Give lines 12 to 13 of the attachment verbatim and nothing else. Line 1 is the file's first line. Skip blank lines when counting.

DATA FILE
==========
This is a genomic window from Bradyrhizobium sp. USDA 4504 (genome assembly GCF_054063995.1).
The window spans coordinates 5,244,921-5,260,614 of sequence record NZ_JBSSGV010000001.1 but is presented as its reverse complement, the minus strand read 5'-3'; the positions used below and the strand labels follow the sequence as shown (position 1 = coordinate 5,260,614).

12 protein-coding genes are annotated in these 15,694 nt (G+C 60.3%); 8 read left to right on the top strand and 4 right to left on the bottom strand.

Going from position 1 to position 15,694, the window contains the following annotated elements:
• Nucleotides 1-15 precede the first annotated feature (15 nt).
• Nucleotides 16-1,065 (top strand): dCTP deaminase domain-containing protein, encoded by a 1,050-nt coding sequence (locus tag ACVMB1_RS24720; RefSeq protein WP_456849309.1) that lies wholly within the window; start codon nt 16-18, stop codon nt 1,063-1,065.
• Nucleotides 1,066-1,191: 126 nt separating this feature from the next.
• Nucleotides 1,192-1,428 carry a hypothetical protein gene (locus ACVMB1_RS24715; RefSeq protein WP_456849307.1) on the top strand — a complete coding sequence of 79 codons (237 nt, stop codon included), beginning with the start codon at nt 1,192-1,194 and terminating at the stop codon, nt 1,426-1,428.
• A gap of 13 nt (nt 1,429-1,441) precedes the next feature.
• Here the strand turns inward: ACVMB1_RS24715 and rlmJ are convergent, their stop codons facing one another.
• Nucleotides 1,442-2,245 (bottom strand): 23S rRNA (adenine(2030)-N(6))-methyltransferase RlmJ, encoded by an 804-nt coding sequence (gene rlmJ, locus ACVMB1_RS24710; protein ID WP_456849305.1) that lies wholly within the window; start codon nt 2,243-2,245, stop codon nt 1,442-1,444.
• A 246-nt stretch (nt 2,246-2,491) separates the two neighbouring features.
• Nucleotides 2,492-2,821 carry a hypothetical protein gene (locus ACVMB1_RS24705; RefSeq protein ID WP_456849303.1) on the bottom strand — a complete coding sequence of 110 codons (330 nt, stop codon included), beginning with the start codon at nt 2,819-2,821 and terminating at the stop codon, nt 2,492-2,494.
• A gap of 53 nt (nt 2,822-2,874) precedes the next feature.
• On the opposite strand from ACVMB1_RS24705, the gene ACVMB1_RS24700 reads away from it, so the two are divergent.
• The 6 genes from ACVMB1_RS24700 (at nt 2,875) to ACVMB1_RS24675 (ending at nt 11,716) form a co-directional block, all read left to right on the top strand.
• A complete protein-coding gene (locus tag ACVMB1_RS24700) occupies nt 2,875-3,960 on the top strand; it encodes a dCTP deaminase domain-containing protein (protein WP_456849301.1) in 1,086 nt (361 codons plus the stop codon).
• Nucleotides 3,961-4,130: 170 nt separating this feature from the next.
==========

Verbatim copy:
• A 246-nt stretch (nt 2,246-2,491) separates the two neighbouring features.
• Nucleotides 2,492-2,821 carry a hypothetical protein gene (locus ACVMB1_RS24705; RefSeq protein ID WP_456849303.1) on the bottom strand — a complete coding sequence of 110 codons (330 nt, stop codon included), beginning with the start codon at nt 2,819-2,821 and terminating at the stop codon, nt 2,492-2,494.